Investigators from blockchain analytics firm Elliptic found that some of the stolen funds from this month’s hack of Atomic Wallet have been moved to Garantex, a crypto exchange sanctioned by the U.S. Treasury’s Office of Foreign Assets Control (OFAC).
At the time of imposing the sanctions, the Treasury estimated that Garantex had processed $100 million in transactions associated with illicit actors and darknet markets, including nearly $6 million from Russian ransomware-as-a-service (RaaS) gang Conti and $2.6 million from Hydra.
After a significant and successful cross-community effort between @elliptic, many of our exchange partners and friends to freeze stolen @AtomicWallet funds, Lazarus have now turned to OFAC-sanctioned Exchange, Garantex, to trade their assets for BTC… pic.twitter.com/5Lk9DeGjr8
— Elliptic Investigations (@Elliptic_Inv) June 12, 2023
The Elliptic investigators found that the hackers traded their assets for Bitcoin on the sanctioned crypto exchange, after which they laundered the withdrawn Bitcoin through the coin mixer Sinbad.
Earlier this month, a number of users took to Reddit to complain that they had lost the entirety of their crypto assets held on the non-custodial wallet Atomic. The firm addressed the reports in a tweet shortly after, saying they estimated less than 1% of monthly active users were impacted by the attack.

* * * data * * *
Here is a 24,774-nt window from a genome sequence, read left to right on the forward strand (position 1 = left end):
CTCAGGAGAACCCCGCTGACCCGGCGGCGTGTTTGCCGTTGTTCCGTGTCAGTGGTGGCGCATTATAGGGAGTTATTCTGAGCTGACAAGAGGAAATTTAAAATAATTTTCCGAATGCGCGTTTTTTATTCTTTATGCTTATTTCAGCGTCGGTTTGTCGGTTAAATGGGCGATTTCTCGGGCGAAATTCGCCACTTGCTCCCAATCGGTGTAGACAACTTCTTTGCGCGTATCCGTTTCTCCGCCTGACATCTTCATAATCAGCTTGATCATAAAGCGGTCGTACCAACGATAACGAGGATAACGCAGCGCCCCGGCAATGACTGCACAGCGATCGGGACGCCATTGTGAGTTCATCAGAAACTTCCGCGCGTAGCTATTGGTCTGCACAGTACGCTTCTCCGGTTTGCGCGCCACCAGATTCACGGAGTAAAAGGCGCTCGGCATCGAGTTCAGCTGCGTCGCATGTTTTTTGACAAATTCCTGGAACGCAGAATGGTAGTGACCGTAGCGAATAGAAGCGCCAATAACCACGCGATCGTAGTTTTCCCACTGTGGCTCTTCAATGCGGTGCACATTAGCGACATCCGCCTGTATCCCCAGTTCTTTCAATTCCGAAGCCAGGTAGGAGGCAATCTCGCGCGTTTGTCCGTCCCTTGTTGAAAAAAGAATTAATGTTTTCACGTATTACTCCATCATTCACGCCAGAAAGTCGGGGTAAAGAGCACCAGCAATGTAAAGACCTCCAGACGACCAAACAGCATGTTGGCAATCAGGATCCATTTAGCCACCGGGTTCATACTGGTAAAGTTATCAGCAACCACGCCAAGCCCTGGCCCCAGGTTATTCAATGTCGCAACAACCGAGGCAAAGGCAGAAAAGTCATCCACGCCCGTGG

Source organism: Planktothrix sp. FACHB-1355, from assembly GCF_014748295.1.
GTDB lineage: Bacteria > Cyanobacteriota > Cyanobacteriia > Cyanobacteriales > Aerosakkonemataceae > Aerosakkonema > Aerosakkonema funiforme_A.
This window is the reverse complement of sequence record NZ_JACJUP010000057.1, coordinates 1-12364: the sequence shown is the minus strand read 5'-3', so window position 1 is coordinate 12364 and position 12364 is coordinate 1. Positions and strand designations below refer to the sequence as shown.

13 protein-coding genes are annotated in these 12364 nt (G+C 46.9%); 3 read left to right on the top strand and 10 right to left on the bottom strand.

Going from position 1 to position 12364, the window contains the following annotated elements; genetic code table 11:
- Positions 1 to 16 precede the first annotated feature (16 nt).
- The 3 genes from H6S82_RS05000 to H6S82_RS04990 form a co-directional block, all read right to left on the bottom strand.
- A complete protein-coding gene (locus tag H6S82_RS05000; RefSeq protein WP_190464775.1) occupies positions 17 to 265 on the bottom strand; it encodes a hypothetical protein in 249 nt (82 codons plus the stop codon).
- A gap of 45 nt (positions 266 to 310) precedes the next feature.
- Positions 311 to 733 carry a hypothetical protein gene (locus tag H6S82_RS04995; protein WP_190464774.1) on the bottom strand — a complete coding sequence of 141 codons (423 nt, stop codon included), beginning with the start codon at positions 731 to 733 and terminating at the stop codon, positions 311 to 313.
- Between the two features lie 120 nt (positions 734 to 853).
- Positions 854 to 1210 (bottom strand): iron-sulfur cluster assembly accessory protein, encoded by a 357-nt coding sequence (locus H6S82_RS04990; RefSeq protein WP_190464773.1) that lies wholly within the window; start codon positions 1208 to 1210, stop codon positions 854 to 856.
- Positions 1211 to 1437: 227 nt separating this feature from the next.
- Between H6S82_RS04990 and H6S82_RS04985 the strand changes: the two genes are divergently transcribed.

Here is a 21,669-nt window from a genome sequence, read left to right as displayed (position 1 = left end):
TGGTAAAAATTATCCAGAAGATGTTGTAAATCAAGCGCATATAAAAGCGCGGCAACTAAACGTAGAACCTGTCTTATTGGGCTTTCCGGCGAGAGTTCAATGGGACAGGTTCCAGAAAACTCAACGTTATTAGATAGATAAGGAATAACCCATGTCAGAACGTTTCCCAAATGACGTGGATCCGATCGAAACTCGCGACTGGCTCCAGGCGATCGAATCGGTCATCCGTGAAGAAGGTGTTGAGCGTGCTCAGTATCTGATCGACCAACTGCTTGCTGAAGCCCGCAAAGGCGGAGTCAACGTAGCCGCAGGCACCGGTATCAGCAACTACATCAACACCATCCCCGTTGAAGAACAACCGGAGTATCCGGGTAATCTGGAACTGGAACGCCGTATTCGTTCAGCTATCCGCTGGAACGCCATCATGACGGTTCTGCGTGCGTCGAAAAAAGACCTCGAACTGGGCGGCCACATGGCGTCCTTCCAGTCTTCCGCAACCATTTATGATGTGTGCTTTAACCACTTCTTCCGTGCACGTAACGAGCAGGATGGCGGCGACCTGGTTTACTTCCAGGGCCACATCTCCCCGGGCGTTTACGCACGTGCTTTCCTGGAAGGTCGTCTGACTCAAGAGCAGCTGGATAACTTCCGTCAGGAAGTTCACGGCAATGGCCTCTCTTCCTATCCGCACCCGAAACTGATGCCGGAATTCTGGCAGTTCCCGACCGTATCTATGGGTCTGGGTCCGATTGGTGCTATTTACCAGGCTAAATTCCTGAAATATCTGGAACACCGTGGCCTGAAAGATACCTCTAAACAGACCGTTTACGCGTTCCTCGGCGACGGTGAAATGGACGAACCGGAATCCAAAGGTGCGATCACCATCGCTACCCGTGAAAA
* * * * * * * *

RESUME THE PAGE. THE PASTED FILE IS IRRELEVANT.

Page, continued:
At the moment less than 1% of our monthly active users have been affected/reported. Last drained transaction was confirmed over 40h ago.
Security investigation is ongoing. We report victim addresses to major exchanges & blockchain analytics to trace and block the stolen funds.
— Atomic – Crypto Wallet (@AtomicWallet) June 5, 2023
Blockchain sleuth ZachXBT estimated that more than $35 million was stolen in the exploit, with multiple users losing six figures across multiple chains. Investigators from Elliptic later attributed the hack to Lazarus, the North Korean state-sponsored cybercrime group responsible for several blockchain exploits that collectively amounted to billions of dollars.
A June 11 report from the Wall Street Journal found that a portion of the $3 billion in crypto stolen by the North Korean hacking unit was used to fund the country’s nuclear programs.